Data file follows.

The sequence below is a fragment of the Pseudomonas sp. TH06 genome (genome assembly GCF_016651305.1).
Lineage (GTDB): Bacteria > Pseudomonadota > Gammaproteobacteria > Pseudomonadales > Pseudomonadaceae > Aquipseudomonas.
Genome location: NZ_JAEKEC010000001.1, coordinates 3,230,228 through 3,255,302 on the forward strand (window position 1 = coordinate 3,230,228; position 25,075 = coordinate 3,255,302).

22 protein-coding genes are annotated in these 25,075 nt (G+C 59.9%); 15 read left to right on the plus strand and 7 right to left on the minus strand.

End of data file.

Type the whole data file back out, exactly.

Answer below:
The sequence below is a fragment of the Pseudomonas sp. TH06 genome (genome assembly GCF_016651305.1).
Lineage (GTDB): Bacteria > Pseudomonadota > Gammaproteobacteria > Pseudomonadales > Pseudomonadaceae > Aquipseudomonas.
Genome location: NZ_JAEKEC010000001.1, coordinates 3,230,228 through 3,255,302 on the forward strand (window position 1 = coordinate 3,230,228; position 25,075 = coordinate 3,255,302).

22 protein-coding genes are annotated in these 25,075 nt (G+C 59.9%); 15 read left to right on the plus strand and 7 right to left on the minus strand.